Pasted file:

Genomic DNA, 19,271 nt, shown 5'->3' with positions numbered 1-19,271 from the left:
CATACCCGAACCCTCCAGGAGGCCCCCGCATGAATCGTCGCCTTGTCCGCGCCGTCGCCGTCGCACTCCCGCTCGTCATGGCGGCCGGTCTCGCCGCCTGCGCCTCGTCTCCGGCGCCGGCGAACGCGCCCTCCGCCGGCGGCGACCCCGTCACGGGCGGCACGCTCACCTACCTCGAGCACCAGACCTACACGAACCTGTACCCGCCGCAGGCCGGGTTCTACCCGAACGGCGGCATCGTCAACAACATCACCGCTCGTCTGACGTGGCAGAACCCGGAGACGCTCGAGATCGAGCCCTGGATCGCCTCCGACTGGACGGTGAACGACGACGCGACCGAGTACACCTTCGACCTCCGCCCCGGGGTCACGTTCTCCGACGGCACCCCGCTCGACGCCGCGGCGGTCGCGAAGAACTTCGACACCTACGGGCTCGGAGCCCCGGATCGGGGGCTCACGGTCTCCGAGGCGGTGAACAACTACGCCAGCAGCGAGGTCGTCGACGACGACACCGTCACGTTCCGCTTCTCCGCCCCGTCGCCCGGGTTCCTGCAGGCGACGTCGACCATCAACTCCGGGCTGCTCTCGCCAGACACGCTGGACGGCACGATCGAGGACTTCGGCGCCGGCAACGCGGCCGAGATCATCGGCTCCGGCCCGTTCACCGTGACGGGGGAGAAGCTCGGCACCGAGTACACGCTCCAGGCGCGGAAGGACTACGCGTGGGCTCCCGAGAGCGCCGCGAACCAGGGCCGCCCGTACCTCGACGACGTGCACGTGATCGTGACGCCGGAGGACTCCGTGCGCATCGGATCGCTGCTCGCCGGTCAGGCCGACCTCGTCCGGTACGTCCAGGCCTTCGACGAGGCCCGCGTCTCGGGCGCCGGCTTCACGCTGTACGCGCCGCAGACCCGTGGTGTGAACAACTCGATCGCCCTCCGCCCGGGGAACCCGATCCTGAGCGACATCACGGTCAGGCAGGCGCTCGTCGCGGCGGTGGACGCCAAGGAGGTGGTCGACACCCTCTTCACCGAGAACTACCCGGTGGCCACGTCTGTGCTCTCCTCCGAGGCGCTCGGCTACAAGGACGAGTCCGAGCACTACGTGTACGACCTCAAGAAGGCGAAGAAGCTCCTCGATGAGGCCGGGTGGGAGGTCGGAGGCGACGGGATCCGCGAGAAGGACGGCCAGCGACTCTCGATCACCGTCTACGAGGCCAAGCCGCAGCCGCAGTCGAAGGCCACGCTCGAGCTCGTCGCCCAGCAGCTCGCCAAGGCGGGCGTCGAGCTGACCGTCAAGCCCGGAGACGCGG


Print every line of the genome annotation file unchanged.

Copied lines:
Genomic DNA, 19,271 nt, shown 5'->3' with positions numbered 1-19,271 from the left:
CATACCCGAACCCTCCAGGAGGCCCCCGCATGAATCGTCGCCTTGTCCGCGCCGTCGCCGTCGCACTCCCGCTCGTCATGGCGGCCGGTCTCGCCGCCTGCGCCTCGTCTCCGGCGCCGGCGAACGCGCCCTCCGCCGGCGGCGACCCCGTCACGGGCGGCACGCTCACCTACCTCGAGCACCAGACCTACACGAACCTGTACCCGCCGCAGGCCGGGTTCTACCCGAACGGCGGCATCGTCAACAACATCACCGCTCGTCTGACGTGGCAGAACCCGGAGACGCTCGAGATCGAGCCCTGGATCGCCTCCGACTGGACGGTGAACGACGACGCGACCGAGTACACCTTCGACCTCCGCCCCGGGGTCACGTTCTCCGACGGCACCCCGCTCGACGCCGCGGCGGTCGCGAAGAACTTCGACACCTACGGGCTCGGAGCCCCGGATCGGGGGCTCACGGTCTCCGAGGCGGTGAACAACTACGCCAGCAGCGAGGTCGTCGACGACGACACCGTCACGTTCCGCTTCTCCGCCCCGTCGCCCGGGTTCCTGCAGGCGACGTCGACCATCAACTCCGGGCTGCTCTCGCCAGACACGCTGGACGGCACGATCGAGGACTTCGGCGCCGGCAACGCGGCCGAGATCATCGGCTCCGGCCCGTTCACCGTGACGGGGGAGAAGCTCGGCACCGAGTACACGCTCCAGGCGCGGAAGGACTACGCGTGGGCTCCCGAGAGCGCCGCGAACCAGGGCCGCCCGTACCTCGACGACGTGCACGTGATCGTGACGCCGGAGGACTCCGTGCGCATCGGATCGCTGCTCGCCGGTCAGGCCGACCTCGTCCGGTACGTCCAGGCCTTCGACGAGGCCCGCGTCTCGGGCGCCGGCTTCACGCTGTACGCGCCGCAGACCCGTGGTGTGAACAACTCGATCGCCCTCCGCCCGGGGAACCCGATCCTGAGCGACATCACGGTCAGGCAGGCGCTCGTCGCGGCGGTGGACGCCAAGGAGGTGGTCGACACCCTCTTCACCGAGAACTACCCGGTGGCCACGTCTGTGCTCTCCTCCGAGGCGCTCGGCTACAAGGACGAGTCCGAGCACTACGTGTACGACCTCAAGAAGGCGAAGAAGCTCCTCGATGAGGCCGGGTGGGAGGTCGGAGGCGACGGGATCCGCGAGAAGGACGGCCAGCGACTCTCGATCACCGTCTACGAGGCCAAGCCGCAGCCGCAGTCGAAGGCCACGCTCGAGCTCGTCGCCCAGCAGCTCGCCAAGGCGGGCGTCGAGCTGACCGTCAAGCCCGGAGACGCGG